As in example 1, a 6 -inch deep bed of 20 to +65 mesh gypsum was preheated to about l,500 F. Carbon monoxide was fed at a space velocity of 0.5 cubic centimeter of gas (at run conditions) per second per cubic centimeter of initial bed. At 14 minutes into the run hydrogen sulfide was injected into the carbon monoxide stream to produce a final reducing gas containing 1 percent hydrogen sulfide and 99 percent carbon monoxide. The oxidation of carbon monoxide by calcium sulfate increased from about 13 percent to about 55 percent, showing that the addition of only 1 percent hydrogen sulfide as accelerator agent more than tripled the conversion at equivalent space velocities and test conditions.
EXAMPLE 5 Virtually the same apparatus and procedure described in example 4 were used to study the effect of addition of sulfur dioxide on the reduction of calcium sulfate with carbon monoxide. This test was also conducted at l,500 F. and an input space velocity of 0.5 cubic centimeter of gas per second per cubic centimeter of initial bed. The addition of 1 percent sulfur dioxide increased the conversion of carbon monoxide from about 16 percent to approximately 56 percent. These results are comparable to the results obtained by the addition of 1 percent hydrogen sulfide described in the previous example.
EXAMPLE 6 A test to determine the effect of 1 percent carbonyl sulfide on the reduction of calcium sulfate with carbon monoxide was performed according to the procedure described in examples 4 and 5. As before, 20 to +65 mesh particles were preheated to 1,500 F. and reacted with the reducing gas at an input space velocity of 0.5 cubic centimeter per second per cubic centimeter of initial calcium sulfate bed volume.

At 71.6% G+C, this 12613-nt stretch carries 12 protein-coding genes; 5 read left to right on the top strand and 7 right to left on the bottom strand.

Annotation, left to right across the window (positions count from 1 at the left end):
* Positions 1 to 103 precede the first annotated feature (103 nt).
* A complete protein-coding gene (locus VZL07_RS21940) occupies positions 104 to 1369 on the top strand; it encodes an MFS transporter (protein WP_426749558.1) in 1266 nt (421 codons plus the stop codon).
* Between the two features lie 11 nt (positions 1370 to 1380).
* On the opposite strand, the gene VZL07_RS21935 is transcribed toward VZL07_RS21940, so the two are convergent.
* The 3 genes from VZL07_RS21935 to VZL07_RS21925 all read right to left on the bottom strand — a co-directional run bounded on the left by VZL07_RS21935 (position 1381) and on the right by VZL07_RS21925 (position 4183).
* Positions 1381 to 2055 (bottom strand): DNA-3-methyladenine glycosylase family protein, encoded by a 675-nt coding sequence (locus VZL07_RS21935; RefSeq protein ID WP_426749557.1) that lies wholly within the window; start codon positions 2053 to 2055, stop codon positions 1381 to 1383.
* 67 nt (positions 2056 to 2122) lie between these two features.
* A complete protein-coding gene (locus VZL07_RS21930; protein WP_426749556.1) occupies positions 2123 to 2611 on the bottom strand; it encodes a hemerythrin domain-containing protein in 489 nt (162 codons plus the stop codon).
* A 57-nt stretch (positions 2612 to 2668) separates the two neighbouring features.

On introduction of the carbonyl sulfide the conversion of the carbon monoxide increased from about 15 to about 63 percent.
EXAMPLE 7 A test to determine the effect of carbon disulfide on the reduction of calcium sulfate with carbon monoxide was made at approximately 1,5 00 F. at an input carbon monoxide space velocity of 0.5 cubic centimeter of gas per second per cubic centimeter of initial bed volume. However, since carbon disulfide is a liquid at ambient conditions, it cannot conveniently be metered into the carbon monoxide stream as described in the three previous examples. Carbon disulfide vapors were added to the carbon monoxide gas stream by passing the carbon monoxide over the surface of liquid carbon disulfide. The liquid disulfide was contained in a flask which was submerged in an ice bath. The ice bath helped to prevent excessive vaporization of the carbon disulfide.
The conversion of 98 percent of the carbon monoxide was attained in this manner. Under similar conditions of temperature, space velocity, and bed dimensions but without addition of the accelerator agent the conversion reached only 15 percent.
EXAMPLE 8 To demonstrate the effect of sulfur vapor on the reduction of calcium sulfate, a test using carbon monoxide as the reductant was made with essentially the same apparatus, particle size range, bed temperature, and input space velocity as in example l. Crushed solid sulfur was mixed with the broken V4- inch ceramic Raschig rings which supported the gypsum bed.
The combustion tube was placed into the furnace such that the portion of the Raschig ring section containing the sulfur was not in the hot zone of the furnace. The bed was dehydrated and preheated to 1,500 F. while under a nitrogen purge. When the calcium sulfate bed reached 1,500 F., the gas flow through the tube was changed from nitrogen to carbon monoxide. The tube was then pushed further into the furnace such that the Raschig ring section containing the sulfur could receive enough heat to melt some of the sulfur. A small amount of sulfur was vaporized into the carbon monoxide as the gas stream contacted the hot melted sulfur.